Publication date: Jan 24, 2014 2:49:53 PM
Start: Feb 24, 2014 4:00:00 PM
Location: Room 612, Institute of Archaeology
Ernst Pernicka (Curt-Englehorn Centre for Archaeometry, Mannheim & University of Heidelberg) will give the sixth seminar in the Term II Institute Research Seminar series on Isotopes in Archaeology at the Institute on 24 February.
It has long been recognized that it should be possible to use some form of geochemical fingerprinting to trace archaeological metal objects to their geological source or, at least, to their production site. The basic ideas were already formulated in the nineteenth century and first applications on archaeological metal finds were attempted. Since the advent of instrumental methods for chemical analysis large programs of analysis of prehistoric metal objects have been undertaken.
However, the relationship between metal ores and metal objects is much more complicated than originally assumed. Although the chemical composition can be used to some extent for provenance studies, the application of lead isotope abundance ratios in this field has provided a major breakthrough since around 1970. The application of isotope geochemistry is neither confined to metal objects nor to lead isotope abundance ratios. In some applications covering copper, silver, lead and tin from various periods the possibilities and limitations of lead isotope ratios in metals will be discussed.
New isotope systems have been introduced in the last two decades including isotope ratios of copper, tin and osmium. The possibility of using zinc isotope ratios has at least been discussed. While the copper isotope system may provide limited information concerning the provenance of copper, the isotope ratios of tin have already proven to be invaluable to tackle the old question of tin provenance in the Bronze Age. Furthermore, osmium isotope ratios may eventually be useful for provenance studies of gold but the major application is for iron objects which have eluded attempts to relate them to specific ore sources so far. Another application may be the detection of large-scale smelting in general by deposition of osmium in peats and other environmental sinks.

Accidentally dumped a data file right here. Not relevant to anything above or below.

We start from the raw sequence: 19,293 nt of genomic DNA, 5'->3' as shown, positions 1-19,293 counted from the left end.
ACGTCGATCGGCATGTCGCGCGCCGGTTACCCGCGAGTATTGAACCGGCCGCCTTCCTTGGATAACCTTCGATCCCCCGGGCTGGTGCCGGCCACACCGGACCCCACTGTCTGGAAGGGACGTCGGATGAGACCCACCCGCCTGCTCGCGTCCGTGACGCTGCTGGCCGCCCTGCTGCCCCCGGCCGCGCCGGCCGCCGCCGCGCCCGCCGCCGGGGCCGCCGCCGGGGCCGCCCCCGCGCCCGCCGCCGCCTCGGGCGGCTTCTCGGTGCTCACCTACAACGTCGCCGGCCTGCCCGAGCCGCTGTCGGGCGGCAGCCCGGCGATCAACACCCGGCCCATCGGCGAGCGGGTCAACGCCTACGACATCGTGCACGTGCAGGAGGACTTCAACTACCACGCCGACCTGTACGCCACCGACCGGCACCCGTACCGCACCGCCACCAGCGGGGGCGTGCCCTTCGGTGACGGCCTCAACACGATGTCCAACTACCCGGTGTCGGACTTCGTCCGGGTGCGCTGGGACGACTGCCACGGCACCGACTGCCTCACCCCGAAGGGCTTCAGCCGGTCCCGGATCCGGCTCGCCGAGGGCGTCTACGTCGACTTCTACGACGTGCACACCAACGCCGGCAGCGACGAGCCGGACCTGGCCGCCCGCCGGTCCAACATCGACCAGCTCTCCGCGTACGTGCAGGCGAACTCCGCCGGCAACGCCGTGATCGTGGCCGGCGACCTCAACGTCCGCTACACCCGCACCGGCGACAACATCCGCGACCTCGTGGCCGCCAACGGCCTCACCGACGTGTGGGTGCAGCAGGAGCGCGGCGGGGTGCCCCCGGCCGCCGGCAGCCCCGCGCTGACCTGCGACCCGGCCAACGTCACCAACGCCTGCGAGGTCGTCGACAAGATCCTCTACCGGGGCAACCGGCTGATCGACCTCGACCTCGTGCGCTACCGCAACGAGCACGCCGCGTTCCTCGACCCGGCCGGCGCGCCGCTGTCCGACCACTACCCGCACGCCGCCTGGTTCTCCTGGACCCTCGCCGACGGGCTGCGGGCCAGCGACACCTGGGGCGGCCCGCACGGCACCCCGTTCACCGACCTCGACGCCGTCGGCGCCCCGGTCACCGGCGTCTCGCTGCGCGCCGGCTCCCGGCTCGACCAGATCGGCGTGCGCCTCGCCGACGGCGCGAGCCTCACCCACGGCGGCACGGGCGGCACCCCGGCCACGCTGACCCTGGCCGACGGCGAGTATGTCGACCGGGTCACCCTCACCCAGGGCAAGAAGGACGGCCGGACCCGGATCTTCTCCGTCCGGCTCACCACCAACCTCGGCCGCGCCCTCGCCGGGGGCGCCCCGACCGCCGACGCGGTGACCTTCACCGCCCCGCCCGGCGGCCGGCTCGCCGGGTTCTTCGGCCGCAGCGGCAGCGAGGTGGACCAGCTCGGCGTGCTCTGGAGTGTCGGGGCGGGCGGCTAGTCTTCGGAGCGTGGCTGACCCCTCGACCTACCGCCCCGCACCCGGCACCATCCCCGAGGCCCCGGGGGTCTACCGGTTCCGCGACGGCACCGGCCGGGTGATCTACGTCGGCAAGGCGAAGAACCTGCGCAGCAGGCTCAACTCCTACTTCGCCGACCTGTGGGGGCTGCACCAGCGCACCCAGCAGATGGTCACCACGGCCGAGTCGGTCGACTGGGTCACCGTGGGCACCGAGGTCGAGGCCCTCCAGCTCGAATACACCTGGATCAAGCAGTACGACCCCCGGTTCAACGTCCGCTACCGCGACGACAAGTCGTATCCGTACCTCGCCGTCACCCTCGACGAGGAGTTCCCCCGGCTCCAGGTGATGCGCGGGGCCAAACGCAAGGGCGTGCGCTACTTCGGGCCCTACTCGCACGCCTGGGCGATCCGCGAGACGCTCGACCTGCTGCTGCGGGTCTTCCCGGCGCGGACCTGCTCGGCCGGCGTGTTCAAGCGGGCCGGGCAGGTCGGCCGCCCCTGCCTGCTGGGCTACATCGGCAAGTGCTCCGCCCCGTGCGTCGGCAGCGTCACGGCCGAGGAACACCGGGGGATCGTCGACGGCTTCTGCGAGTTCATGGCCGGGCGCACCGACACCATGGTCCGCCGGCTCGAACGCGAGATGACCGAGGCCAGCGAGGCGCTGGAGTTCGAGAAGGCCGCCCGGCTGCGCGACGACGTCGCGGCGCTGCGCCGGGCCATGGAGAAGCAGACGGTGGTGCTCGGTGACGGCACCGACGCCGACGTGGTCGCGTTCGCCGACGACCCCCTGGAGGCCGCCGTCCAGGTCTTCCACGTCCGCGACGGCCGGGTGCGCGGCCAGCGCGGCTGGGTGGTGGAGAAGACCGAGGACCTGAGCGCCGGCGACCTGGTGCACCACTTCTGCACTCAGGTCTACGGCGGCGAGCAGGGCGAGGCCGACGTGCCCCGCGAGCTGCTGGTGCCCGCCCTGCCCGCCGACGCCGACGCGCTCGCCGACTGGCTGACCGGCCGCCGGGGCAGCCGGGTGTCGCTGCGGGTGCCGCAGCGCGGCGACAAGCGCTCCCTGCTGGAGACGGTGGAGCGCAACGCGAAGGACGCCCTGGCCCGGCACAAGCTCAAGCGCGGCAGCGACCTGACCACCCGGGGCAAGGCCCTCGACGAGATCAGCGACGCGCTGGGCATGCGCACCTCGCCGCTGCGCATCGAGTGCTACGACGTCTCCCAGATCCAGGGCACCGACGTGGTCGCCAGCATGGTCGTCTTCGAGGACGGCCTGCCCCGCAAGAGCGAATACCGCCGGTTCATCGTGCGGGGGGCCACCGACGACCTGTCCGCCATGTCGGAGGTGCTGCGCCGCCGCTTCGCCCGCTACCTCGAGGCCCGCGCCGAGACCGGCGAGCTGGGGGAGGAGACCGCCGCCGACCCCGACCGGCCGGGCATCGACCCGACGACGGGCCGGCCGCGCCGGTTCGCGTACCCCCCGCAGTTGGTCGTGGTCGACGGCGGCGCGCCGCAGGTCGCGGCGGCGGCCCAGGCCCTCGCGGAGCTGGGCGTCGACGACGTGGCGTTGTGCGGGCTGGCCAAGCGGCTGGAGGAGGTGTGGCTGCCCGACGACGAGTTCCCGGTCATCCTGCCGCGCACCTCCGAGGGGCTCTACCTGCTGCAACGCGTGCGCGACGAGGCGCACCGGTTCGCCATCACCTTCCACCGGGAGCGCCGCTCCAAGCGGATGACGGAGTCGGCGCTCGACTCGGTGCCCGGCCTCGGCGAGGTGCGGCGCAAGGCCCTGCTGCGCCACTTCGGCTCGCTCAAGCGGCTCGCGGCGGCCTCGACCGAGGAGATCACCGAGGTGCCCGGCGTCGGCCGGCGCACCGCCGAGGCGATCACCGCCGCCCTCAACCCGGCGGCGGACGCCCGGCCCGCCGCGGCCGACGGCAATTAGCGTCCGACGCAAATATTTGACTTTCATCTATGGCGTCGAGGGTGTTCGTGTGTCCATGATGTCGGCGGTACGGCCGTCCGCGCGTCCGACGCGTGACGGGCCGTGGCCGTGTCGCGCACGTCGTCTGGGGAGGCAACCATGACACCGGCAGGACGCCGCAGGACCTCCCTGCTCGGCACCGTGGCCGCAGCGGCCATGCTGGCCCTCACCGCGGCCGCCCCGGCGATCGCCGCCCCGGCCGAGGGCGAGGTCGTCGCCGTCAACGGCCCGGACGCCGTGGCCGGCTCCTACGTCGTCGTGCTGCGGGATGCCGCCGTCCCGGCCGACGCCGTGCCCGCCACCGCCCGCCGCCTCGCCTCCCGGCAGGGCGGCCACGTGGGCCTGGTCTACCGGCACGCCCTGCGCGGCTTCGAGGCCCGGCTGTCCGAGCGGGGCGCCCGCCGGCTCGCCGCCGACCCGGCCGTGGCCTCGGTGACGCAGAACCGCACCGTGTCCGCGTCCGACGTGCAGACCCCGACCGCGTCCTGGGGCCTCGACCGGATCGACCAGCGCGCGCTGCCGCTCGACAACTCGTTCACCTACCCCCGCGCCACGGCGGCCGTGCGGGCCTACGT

Last but not least radioactive isotope systems have been developed for dating of metals. 210Pb can be used to determine, if any base metal or silver was produced within the last hundred years and thus provides a very significant test of authenticity. The radioactive decay of uranium and thorium produces helium that can be stored in gold metal. It is released on heating above 800°C so that this U/Th-He method in principle allows the absolute dating of gold objects. Applications of both methods will be presented.
The seminar will take place at 4pm in Room 612 at the Institute and will be followed by a reception in the Staff Common Room (Room 609).
Any enquiries about the seminar series may be directed to Ian Freestone.
Institute Research Seminar Programme | Isotopes in Archaeology
- 13 January: Tracing Visitors to our Shores (Jane Evans, NERC Isotope Facility)
- 20 January: Stable Isotopes, Climate Change and Early Hominin Palaeoecology (Philip Hopley, Birkbeck)
- 27 January: House and home at Çatalhöyük: Stable carbon and nitrogen isotope evidence from people and their animals (Jessica Pearson, University of Liverpool)
- 3 February: The origin and spread of glass making: the isotopic evidence (Patrick Degryse, University of Leuven)
- 10 February: Plant stable isotope analysis: new insights into farming practice and diet (Amy Bogaard, University of Oxford)
- 24 February: Isotope Archaeometallurgy (Ernst Pernicka, Curt-Englehorn Centre for Archaeometry, Mannheim & University of Heidelberg)
- 3 March: Milking the Residues: Molecular and Isotopic Signatures from Human Prehistory (Richard Evershed, University of Bristol)
- 10 March: Hunter-gatherer cuisine: recent advances in chemical and isotopic analysis of early pottery (Oliver Craig, University of York)
- 17 March: Title to be confirmed (Julia Lee-Thorp, University of Oxford)
- 24 March: Loaves or fishes? Reconstructing individual 5000-year-old dietary histories for the children of Shetland's first farmers (Janet Montgomery, University of Durham)